Over the next two years, Mr. Montenegro “raised hundreds of thousands of dollars and he used those funds on himself to pay credit cards, to buy firearms, and to make investments.” When these “egregious actions” were uncovered and evaluated, the AG’s office turned the matter over to its Criminal Division and its Special Prosecution unit. Eventually, they issued a 22-count criminal complaint against him including six counts of grand theft, three counts of identity theft, and 13 counts of money laundering.
Donnelly Montenegro pleaded guilty to grand theft by fraudulent pretenses. The plea deal included a two-year prison sentence which he is currently serving.
Case Three: Fiscal Sponsor Converts Funds
The third case briefly mentioned by AG official Elizabeth Kim involves “an issue that many regulators are now seeing regularly”: namely, problems of diversion in fiscal-sponsorship situations.
A week later, on April 7, 2022, Attorney General Rob Bonta announced in a press release a stipulated judgment agreed to by the charity defendant, ZeroDivide, and several of its officers individually. See civil complaint filed April 7, 2022 here; see also a copy of the stipulated judgment here, entered into immediately but subject to court approval.
“What happened here,” according to the AG’s press release, “is we have a charity that is a fiscal sponsor for a local program and it received donations and grants for that program, but when it ran into fiscal or financial troubles, what it did was spend those restricted assets for their overhead expenses.”
The civil complaint alleged that the defendants had misspent over $600,000 in restricted donations meant to fund two of its charitable programs. Instead, the money was used “to cover salaries and benefits for employees who did not work on those programs, and to fund other programs.”
“We are recouping over $300,000 that we will give to the new fiscal sponsor for the program. In addition, we are recouping our attorneys’ fees and getting penalties personally from the directors and also asking for some sector ban of the directors.”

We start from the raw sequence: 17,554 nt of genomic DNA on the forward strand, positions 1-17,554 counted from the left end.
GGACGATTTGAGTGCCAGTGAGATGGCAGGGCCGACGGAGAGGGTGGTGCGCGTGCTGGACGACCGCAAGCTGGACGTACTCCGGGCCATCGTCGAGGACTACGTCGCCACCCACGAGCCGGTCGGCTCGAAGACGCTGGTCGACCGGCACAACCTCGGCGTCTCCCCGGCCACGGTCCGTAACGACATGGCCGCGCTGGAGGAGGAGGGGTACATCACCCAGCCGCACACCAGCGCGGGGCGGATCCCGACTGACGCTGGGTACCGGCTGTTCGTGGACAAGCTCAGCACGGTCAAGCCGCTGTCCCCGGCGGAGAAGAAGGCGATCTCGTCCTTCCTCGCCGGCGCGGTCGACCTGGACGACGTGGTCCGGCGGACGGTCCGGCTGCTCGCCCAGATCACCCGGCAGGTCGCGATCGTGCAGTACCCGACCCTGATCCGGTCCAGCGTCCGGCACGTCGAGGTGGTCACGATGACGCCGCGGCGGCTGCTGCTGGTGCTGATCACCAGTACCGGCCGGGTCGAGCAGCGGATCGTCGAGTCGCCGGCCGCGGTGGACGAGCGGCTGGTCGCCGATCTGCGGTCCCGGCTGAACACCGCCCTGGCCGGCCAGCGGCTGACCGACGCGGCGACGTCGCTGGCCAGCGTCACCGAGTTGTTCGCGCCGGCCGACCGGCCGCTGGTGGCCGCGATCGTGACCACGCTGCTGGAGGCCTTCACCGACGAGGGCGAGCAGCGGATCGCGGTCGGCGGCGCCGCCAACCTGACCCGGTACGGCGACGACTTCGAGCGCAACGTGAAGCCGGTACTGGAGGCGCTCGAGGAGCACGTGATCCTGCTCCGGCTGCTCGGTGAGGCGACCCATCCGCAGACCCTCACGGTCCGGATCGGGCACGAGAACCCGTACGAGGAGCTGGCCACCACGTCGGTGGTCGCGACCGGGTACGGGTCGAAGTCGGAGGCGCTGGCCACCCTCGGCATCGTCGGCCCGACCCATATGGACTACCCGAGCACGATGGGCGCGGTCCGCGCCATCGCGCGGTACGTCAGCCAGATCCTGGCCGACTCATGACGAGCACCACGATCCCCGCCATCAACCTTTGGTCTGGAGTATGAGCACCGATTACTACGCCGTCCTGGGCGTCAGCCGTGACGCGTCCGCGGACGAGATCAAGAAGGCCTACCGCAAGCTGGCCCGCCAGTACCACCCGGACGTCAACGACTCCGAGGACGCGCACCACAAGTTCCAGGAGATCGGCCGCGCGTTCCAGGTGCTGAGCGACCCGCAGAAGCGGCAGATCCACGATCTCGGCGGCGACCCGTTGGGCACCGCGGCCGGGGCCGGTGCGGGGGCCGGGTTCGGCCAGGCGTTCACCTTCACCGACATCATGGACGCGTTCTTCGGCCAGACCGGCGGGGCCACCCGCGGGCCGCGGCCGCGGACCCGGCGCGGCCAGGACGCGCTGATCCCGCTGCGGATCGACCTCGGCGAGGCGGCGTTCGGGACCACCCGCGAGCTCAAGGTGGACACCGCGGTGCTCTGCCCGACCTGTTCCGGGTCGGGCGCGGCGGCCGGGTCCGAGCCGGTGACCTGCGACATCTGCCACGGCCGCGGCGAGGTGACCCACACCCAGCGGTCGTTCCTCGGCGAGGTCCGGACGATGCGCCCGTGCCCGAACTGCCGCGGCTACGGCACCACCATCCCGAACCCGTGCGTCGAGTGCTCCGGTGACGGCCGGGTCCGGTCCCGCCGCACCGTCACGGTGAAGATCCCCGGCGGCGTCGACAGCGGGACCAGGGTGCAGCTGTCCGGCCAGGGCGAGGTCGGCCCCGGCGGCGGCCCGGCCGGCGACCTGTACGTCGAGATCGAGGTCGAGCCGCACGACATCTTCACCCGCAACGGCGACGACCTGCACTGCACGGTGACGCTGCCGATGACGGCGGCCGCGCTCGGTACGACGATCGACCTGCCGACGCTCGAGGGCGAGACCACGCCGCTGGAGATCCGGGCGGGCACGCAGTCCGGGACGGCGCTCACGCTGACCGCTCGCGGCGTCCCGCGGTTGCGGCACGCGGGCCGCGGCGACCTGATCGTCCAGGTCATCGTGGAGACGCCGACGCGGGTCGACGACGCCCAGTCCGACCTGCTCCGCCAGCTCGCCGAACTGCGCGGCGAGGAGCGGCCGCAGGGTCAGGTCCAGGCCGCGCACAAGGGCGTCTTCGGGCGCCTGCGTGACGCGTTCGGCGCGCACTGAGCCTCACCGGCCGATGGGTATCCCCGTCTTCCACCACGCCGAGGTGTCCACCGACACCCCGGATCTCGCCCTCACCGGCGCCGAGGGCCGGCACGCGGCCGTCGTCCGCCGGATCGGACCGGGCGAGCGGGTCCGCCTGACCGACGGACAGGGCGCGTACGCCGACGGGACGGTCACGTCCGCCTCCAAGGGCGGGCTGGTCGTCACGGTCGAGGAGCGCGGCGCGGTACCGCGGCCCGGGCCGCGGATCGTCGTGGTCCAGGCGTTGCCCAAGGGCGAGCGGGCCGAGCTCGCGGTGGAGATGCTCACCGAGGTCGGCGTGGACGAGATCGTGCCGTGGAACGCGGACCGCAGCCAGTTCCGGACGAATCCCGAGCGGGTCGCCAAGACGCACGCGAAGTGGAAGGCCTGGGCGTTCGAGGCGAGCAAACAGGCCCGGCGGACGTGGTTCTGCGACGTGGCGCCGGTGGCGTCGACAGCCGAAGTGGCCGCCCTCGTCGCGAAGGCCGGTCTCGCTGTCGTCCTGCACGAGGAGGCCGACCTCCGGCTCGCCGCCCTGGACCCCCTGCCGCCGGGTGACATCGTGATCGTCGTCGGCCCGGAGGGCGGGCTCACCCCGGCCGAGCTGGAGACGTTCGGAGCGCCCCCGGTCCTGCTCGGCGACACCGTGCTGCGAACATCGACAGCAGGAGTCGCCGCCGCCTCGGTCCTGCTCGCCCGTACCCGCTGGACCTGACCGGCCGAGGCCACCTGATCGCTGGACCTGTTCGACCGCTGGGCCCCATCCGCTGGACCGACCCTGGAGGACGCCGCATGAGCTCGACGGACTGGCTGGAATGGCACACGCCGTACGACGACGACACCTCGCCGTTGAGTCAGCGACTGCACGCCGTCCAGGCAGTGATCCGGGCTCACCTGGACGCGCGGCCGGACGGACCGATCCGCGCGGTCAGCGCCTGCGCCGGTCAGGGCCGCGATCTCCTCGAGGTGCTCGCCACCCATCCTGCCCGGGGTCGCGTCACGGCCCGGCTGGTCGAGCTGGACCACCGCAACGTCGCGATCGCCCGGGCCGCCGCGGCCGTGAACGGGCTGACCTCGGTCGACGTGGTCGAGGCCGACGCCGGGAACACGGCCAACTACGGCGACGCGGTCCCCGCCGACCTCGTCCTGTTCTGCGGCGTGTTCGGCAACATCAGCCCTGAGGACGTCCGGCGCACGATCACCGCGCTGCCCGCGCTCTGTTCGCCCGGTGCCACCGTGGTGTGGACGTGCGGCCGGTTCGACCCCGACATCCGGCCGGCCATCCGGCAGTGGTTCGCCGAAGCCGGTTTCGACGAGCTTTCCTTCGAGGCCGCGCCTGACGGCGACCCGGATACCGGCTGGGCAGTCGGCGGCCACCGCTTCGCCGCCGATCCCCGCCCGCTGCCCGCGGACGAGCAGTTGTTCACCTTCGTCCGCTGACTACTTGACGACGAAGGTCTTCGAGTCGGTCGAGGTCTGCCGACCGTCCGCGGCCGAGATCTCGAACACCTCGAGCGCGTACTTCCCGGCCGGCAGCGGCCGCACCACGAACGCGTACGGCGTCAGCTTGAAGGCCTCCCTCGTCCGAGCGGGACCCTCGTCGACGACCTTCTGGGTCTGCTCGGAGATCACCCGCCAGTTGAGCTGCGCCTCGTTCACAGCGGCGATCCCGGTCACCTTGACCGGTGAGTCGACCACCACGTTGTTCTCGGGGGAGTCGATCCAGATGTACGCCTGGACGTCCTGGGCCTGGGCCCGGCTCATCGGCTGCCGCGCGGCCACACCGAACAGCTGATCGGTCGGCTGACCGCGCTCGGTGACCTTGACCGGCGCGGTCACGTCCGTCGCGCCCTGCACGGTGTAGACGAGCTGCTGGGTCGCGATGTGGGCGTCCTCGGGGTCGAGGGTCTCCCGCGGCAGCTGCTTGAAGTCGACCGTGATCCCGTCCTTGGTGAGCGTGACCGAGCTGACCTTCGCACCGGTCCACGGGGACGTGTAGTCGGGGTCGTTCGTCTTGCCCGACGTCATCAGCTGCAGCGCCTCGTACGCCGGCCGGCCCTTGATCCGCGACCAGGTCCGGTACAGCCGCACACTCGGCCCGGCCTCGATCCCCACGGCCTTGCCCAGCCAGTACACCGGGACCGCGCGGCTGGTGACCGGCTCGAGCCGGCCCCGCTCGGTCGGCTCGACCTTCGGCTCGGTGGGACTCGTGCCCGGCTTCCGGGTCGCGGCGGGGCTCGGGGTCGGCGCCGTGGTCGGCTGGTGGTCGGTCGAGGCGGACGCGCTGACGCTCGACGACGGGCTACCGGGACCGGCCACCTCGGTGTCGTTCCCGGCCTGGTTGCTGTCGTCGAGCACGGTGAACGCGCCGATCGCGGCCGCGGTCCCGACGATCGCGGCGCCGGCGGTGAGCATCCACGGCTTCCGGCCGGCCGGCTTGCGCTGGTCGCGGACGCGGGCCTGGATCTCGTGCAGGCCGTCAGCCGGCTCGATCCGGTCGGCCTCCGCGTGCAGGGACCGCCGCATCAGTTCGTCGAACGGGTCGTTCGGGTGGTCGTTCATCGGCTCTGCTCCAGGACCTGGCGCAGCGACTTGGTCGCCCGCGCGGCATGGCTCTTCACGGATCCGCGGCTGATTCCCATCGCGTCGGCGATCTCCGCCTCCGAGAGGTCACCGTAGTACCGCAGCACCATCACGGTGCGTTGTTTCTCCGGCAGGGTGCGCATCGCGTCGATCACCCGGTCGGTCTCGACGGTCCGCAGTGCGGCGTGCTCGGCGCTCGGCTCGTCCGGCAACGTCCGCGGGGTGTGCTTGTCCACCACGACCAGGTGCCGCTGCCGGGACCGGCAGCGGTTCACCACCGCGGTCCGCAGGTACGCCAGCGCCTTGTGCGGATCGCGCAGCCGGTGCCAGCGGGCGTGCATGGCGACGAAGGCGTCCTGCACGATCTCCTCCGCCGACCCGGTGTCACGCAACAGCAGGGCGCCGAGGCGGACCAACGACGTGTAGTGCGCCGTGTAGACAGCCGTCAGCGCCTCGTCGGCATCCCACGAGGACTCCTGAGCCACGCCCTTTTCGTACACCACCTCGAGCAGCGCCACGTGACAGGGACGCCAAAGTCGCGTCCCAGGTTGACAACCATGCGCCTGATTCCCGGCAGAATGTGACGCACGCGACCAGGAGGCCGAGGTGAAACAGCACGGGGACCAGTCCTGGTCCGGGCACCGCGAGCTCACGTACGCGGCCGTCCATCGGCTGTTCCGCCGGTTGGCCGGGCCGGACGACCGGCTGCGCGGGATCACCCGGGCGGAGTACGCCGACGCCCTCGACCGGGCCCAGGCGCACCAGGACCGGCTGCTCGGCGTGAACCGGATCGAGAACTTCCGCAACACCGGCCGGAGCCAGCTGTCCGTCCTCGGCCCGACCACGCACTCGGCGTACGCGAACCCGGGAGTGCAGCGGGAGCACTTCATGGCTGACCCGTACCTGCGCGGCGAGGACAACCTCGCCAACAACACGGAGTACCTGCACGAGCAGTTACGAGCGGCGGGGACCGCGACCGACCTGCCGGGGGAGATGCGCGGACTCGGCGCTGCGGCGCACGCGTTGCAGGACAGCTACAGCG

See the text of the press release as well as a more detailed discussion of this case in Stipulated Judgment Against Fiscal Sponsor for Misspending Donations (April 9, 2022), Gene Takagi, Esq., NEO Law Blog: [“Fiscal sponsors must respect laws related to protecting assets restricted to furthering the charitable purposes of specific projects. If funds intended for a particular internal (Model A) project are diverted and used for other purposes (e.g., the fiscal sponsor’s general operating expenses), there may be legal repercussions.”]
Attorney Takagi includes a helpful final section with a 10-point “Lessons to Be Learned for Fiscal Sponsors.”
Over the years, we’ve covered a few particularly juicy cases from the California Attorney General’s Office. An early favorite is People v. Matthew Bishop, pdf. The 2014 “Petition for Removal of Trustees, … An Accounting, and to Void the Transfer of Trust Property to Trustee” set out the facts and figures unearthed in the investigation of this stew of shenanigans.
Our take at this early stage of the proceedings is at A Recipe For How To Get Noticed By The California Attorney General (May 1, 2015) [“Recently, two fellows in Napa, California, have been cooking up a hearty feast of trouble; … Armed with keys to the kitchen, an executor and trustee was off and running planning a menu of misdeeds – along with a compliant co-trustee.”]
Resolving the matter took a few years but eventually, in 2018, various defendants agreed to pay to the People of California as well as to the original testamentary trust that was defrauded money damages of hundreds of thousands of dollars including substantial attorney’s fees. And while the Settlement Agreement included the standard denials of any wrongdoing, let’s just say that none of these individuals will ever again hold any position of responsibility or involvement with charitable organizations, trusts, or funds.
– Linda J. Rosenthal, J.D., FPLG Information & Research Director